Panic disorder (PD) is associated with impaired functioning and reduced quality of life. In the Netherlands, almost 2% of the population experiences clinically relevant panic symptoms without meeting the diagnostic criteria for PD, which is referred to as subthreshold PD (STHPD). Evidence suggests that subthreshold mental disorders may have a similar impact on quality of life and functioning in comparison with full-blown mental disorders, which draws attention to the need for interventions for STHPD. These interventions are currently not systematically provided in clinical practice. This study aims to investigate the population cost-effectiveness of adding a CBT-based early intervention for adults with STHPD to the existing health care for people with PD in the Netherlands.
A health-economic Markov model was constructed in order to compare quality adjusted life-years (QALYs) and societal costs of adding an early intervention to usual care for PD. The model compares usual care with an alternative program in which usual care is supplemented with a CBT-based early intervention. Input parameters for the model were derived from national sources and published literature where possible, and based on expert opinion otherwise. Probabilistic and deterministic sensitivity analyses were conducted to evaluate the uncertainty of the model input parameters.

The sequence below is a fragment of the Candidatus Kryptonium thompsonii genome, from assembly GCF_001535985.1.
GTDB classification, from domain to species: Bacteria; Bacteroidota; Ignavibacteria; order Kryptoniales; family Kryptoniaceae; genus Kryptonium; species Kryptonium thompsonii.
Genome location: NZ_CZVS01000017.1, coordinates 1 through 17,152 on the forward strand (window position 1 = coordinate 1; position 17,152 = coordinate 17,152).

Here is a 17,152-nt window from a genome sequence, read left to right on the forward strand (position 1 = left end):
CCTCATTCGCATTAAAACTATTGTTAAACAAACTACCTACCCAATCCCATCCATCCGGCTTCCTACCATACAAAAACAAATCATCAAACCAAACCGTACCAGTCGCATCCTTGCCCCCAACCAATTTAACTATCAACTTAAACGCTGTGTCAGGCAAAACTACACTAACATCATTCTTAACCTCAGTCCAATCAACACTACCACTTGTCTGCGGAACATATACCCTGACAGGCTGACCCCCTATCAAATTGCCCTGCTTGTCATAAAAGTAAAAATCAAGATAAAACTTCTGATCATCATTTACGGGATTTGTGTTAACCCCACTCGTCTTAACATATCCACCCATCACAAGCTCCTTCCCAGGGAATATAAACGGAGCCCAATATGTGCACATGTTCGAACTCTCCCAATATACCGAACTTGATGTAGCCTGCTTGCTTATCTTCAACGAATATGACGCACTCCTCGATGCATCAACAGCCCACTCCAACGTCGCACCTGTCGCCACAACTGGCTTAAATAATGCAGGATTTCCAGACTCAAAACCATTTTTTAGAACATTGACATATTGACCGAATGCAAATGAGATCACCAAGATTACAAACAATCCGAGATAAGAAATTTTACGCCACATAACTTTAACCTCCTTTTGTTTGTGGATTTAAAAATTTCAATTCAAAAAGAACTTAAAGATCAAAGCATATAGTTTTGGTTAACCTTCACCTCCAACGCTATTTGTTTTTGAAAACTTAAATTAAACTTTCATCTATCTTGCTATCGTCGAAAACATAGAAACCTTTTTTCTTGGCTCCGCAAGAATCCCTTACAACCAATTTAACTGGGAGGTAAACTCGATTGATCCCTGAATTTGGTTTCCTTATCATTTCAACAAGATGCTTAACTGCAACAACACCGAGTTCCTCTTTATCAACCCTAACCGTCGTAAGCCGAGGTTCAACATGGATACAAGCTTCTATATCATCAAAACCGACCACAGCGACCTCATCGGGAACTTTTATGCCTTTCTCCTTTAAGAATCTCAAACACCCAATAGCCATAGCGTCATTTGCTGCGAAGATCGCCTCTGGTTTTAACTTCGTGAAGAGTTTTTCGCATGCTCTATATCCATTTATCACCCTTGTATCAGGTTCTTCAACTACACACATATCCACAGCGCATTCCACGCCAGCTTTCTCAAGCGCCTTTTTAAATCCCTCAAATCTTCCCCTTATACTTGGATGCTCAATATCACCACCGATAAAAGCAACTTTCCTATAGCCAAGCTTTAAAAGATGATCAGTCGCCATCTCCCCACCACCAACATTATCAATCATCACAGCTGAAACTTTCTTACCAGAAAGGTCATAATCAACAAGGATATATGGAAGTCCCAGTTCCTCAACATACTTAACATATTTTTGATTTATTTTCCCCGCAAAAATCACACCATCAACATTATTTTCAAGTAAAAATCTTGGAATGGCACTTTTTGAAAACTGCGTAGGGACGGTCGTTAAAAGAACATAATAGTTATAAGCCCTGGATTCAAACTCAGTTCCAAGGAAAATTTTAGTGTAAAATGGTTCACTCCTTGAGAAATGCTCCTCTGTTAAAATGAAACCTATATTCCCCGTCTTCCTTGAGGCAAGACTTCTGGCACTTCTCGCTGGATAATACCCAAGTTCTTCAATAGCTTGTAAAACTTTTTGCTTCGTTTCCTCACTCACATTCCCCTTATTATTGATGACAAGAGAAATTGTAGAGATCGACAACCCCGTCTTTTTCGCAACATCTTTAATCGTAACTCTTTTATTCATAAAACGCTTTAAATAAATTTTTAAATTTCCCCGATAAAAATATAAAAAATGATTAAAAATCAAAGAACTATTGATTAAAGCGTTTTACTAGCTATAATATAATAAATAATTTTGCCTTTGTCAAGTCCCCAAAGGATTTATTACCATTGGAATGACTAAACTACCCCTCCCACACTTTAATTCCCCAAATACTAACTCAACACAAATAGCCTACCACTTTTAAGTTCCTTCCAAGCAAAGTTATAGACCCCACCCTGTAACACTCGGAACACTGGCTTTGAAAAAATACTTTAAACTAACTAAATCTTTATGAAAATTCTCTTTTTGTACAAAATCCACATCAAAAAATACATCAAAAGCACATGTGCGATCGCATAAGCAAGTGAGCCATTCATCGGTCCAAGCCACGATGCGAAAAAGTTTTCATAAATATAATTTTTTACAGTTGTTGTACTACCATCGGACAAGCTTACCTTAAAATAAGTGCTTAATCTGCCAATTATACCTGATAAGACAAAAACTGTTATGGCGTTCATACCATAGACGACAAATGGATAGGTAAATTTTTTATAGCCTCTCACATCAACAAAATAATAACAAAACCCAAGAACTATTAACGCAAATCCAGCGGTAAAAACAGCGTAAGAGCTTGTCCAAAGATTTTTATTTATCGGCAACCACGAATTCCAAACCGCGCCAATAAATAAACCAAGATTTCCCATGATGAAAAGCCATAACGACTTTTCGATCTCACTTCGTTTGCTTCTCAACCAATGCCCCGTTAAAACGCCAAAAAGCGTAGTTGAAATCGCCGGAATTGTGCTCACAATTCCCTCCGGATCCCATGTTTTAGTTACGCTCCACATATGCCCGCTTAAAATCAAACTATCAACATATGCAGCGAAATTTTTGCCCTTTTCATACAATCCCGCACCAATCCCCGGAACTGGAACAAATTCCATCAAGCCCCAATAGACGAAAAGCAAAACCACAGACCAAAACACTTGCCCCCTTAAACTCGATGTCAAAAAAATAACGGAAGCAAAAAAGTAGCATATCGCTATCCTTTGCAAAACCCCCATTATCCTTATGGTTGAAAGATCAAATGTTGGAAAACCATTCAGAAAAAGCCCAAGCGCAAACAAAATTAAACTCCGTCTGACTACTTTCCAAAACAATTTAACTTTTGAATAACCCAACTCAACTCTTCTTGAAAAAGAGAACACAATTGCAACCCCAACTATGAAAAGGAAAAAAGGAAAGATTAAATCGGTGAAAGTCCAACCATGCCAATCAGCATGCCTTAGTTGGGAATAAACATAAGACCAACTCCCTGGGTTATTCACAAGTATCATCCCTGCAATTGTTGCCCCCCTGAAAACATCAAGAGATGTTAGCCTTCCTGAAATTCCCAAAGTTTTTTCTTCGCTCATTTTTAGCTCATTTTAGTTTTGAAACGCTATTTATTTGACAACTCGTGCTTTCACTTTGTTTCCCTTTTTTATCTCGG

On average, the added CBT-based early intervention was dominant in comparison with usual care, meaning that the early intervention yielded more QALYs at lower costs. At a willingness-to-pay threshold of €20,000 per QALY, the cost-effectiveness probability of the added early intervention was 98%. Sensitivity analyses showed that the results were robust.
This study showed that offering an early intervention in addition to usual care for PD is potentially cost-effective, but it should be further investigated to what extent trial results can be extrapolated to the level of the population before such interventions are implemented on a large scale.